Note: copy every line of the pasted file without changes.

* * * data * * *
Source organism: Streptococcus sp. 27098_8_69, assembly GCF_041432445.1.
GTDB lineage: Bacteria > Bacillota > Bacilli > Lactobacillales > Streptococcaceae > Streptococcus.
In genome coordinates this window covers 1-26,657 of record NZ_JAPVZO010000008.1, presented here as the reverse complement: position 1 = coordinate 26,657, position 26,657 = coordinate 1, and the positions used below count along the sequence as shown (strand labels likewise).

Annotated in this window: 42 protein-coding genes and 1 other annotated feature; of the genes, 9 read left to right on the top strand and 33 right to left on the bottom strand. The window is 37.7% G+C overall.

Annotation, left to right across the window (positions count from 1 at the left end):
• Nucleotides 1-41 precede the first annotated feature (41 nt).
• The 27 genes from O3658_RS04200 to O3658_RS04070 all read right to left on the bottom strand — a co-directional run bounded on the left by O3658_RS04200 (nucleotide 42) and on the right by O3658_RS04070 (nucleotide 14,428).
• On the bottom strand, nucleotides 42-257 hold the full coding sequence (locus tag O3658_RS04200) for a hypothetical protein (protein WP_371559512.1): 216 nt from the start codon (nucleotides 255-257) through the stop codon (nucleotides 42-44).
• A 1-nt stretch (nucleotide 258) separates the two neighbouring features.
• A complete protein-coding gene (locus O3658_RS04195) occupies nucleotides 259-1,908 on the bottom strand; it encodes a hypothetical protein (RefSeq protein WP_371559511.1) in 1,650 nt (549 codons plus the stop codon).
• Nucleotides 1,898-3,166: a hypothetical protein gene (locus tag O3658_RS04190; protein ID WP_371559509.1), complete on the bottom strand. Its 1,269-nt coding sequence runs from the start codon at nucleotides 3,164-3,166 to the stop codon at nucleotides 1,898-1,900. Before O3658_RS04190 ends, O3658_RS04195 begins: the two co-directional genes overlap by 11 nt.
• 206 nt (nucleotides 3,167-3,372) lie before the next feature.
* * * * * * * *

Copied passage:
Source organism: Streptococcus sp. 27098_8_69, assembly GCF_041432445.1.
GTDB lineage: Bacteria > Bacillota > Bacilli > Lactobacillales > Streptococcaceae > Streptococcus.
In genome coordinates this window covers 1-26,657 of record NZ_JAPVZO010000008.1, presented here as the reverse complement: position 1 = coordinate 26,657, position 26,657 = coordinate 1, and the positions used below count along the sequence as shown (strand labels likewise).

Annotated in this window: 42 protein-coding genes and 1 other annotated feature; of the genes, 9 read left to right on the top strand and 33 right to left on the bottom strand. The window is 37.7% G+C overall.

Annotation, left to right across the window (positions count from 1 at the left end):
• Nucleotides 1-41 precede the first annotated feature (41 nt).
• The 27 genes from O3658_RS04200 to O3658_RS04070 all read right to left on the bottom strand — a co-directional run bounded on the left by O3658_RS04200 (nucleotide 42) and on the right by O3658_RS04070 (nucleotide 14,428).
• On the bottom strand, nucleotides 42-257 hold the full coding sequence (locus tag O3658_RS04200) for a hypothetical protein (protein WP_371559512.1): 216 nt from the start codon (nucleotides 255-257) through the stop codon (nucleotides 42-44).
• A 1-nt stretch (nucleotide 258) separates the two neighbouring features.
• A complete protein-coding gene (locus O3658_RS04195) occupies nucleotides 259-1,908 on the bottom strand; it encodes a hypothetical protein (RefSeq protein WP_371559511.1) in 1,650 nt (549 codons plus the stop codon).
• Nucleotides 1,898-3,166: a hypothetical protein gene (locus tag O3658_RS04190; protein ID WP_371559509.1), complete on the bottom strand. Its 1,269-nt coding sequence runs from the start codon at nucleotides 3,164-3,166 to the stop codon at nucleotides 1,898-1,900. Before O3658_RS04190 ends, O3658_RS04195 begins: the two co-directional genes overlap by 11 nt.
• 206 nt (nucleotides 3,167-3,372) lie before the next feature.